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Canada, U.S. Leap Ahead as World Growth Slows: IMFWednesday, October 08, 2014 > 13:15:06
The International Monetary Fund slightly lowered its outlook for global economic growth this year, but is optimistic about the next two years in the U.S. and Canada.
The IMF said Tuesday the global economy will grow 3.3% this year, a drop from the 3.4% it forecast in July, because of weakness in Japan, Latin America and Europe. In 2015, world growth could be 3.8%, a reduction of two percentage points.
But it sees “firming momentum” in Canada and the U.S., led by buoyant domestic demand in the U.S. and export growth in both countries.
The unusually harsh winter weighed on early growth in the U.S., but it is expected to achieve overall growth of 2.8% in 2014 and 3% in 2015.
The IMF World Economic Outlook cites the strong growth in residential investment caused by pent-up demand for housing and the improved business and consumer confidence in the U.S. as key drivers of growth. At the same time, the risk of a government budget crisis, such as the standoff that shut down spending for six weeks last year, is on hold until next March.
Better outlook for Canada
The IMF expects Canada to have GDP growth of 2.3% in 2014 – the same range expected by the Bank of Canada. That's up from the 2.2% it predicted in July.
Canada’s economy will be driven by demand from the U.S., but the expected recovery of exports and business investment “has not fully materialized,” the IMF says in its report. It also warns of the risks to the Canadian economy from low commodity prices, elevated household debt and high housing prices.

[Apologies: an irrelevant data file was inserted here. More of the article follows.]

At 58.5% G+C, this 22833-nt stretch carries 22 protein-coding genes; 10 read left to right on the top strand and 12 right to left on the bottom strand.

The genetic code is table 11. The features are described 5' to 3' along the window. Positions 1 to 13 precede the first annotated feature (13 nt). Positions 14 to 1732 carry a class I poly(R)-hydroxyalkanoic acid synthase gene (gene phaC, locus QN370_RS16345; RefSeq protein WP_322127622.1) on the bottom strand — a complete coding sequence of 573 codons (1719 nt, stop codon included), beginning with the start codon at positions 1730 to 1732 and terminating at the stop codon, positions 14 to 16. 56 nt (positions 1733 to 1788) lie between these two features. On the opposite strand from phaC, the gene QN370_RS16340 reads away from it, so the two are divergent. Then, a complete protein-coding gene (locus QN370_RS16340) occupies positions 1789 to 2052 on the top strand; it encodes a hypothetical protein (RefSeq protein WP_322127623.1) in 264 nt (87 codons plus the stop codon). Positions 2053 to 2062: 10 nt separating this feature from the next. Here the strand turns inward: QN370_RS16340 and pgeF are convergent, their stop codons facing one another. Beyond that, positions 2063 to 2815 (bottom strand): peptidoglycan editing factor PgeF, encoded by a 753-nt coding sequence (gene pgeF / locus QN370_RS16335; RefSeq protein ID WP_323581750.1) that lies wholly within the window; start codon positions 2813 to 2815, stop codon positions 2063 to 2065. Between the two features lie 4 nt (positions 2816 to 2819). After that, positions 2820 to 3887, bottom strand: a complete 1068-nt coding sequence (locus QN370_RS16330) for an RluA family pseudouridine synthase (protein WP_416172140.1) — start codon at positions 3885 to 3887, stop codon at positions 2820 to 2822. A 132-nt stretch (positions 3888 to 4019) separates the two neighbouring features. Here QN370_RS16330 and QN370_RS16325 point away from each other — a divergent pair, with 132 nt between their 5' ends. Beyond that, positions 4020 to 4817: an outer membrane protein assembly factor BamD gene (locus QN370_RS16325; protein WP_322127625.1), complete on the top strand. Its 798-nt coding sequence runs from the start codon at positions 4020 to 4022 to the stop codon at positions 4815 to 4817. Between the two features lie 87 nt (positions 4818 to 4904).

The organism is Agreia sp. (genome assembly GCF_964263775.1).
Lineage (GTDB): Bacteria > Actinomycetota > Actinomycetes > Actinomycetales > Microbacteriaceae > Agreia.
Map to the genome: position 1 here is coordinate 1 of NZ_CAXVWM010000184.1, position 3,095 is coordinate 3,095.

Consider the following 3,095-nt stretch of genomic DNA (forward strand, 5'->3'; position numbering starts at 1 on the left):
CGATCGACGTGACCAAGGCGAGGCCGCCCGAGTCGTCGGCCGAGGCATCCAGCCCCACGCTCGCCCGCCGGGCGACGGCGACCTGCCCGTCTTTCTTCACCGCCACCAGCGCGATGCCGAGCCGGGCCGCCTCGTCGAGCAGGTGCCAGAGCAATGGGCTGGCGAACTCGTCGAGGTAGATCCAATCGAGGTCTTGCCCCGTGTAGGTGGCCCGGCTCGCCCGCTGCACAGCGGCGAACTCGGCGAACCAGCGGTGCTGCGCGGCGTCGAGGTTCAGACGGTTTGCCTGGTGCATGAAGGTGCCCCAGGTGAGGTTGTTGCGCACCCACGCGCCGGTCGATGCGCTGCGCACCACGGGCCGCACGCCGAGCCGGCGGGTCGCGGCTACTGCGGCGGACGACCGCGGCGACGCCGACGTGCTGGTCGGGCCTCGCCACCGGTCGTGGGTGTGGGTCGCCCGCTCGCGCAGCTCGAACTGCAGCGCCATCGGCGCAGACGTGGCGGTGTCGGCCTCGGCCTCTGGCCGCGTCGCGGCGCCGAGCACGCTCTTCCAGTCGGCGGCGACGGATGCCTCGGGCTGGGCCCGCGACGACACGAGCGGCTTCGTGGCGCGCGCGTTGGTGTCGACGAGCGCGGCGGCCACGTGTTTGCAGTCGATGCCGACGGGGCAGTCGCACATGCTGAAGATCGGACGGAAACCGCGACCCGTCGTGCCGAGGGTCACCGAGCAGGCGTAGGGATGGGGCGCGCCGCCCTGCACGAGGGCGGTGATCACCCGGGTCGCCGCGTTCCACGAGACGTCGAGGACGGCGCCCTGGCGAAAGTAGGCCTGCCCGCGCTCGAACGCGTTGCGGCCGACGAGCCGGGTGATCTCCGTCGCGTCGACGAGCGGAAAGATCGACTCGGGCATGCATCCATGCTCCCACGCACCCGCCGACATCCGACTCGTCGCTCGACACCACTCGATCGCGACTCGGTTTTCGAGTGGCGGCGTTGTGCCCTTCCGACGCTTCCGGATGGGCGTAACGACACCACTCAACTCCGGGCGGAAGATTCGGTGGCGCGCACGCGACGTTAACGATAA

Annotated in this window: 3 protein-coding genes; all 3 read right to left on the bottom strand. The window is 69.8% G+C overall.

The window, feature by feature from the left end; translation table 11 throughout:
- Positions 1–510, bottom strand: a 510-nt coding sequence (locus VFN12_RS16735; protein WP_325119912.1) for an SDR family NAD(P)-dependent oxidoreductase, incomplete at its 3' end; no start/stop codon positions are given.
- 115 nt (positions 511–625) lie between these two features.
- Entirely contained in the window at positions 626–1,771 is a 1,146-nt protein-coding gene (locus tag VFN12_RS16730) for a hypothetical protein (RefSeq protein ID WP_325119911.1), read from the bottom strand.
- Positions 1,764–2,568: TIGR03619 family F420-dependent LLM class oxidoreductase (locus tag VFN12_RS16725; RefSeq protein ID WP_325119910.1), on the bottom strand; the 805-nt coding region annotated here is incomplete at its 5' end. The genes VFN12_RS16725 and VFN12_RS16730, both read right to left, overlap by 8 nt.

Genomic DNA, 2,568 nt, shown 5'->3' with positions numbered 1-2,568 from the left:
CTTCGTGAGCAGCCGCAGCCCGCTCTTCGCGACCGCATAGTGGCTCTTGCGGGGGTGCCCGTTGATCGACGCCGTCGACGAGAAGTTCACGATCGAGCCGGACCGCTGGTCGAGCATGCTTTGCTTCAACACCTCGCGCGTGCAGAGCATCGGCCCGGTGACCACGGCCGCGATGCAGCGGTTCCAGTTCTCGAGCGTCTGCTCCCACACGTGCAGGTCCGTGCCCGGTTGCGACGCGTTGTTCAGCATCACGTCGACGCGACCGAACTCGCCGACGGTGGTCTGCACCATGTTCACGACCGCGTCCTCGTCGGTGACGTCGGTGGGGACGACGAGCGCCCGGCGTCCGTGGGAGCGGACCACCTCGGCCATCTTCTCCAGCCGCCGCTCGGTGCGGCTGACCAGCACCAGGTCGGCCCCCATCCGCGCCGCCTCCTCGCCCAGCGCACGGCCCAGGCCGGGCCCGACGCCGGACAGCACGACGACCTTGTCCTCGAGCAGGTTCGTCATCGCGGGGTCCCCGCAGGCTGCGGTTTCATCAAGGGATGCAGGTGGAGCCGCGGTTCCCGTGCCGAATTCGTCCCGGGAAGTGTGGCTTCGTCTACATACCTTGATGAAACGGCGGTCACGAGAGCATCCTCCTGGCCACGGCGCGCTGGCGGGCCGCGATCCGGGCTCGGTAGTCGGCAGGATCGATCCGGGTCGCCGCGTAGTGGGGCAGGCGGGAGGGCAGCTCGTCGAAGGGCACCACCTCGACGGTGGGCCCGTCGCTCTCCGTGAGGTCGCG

But the key risk for all global economies is the uneven recovery, with some parts of the world rebounding, while others are moribund. Turmoil in the Ukraine and Middle East pose risks to global growth and Russia's economy is expected to be brought to a near-standstill by sanctions.
Rising interest rates a risk
Like the U.S., the Canadian economy is vulnerable to the weakness in the rest of the world, especially China, where growth is expected to be 7.4% this year, down from its historic rapid pace of 7.8%.
"The recovery continues, but it is weak and it is uneven," Olivier Blanchard, chief economist at the IMF, said at a press conference. He also pointed to the potential impact of a rise in interest rates on advanced economies. He said investors have become too reliant on low rates and there could be sharp falls in financial markets if rates rise more quickly than expected.
But he said he does not foresee a return to high real rates (above 2%) and that presents a challenge to policy makers, as they will have little room to manoeuvre in their monetary policy.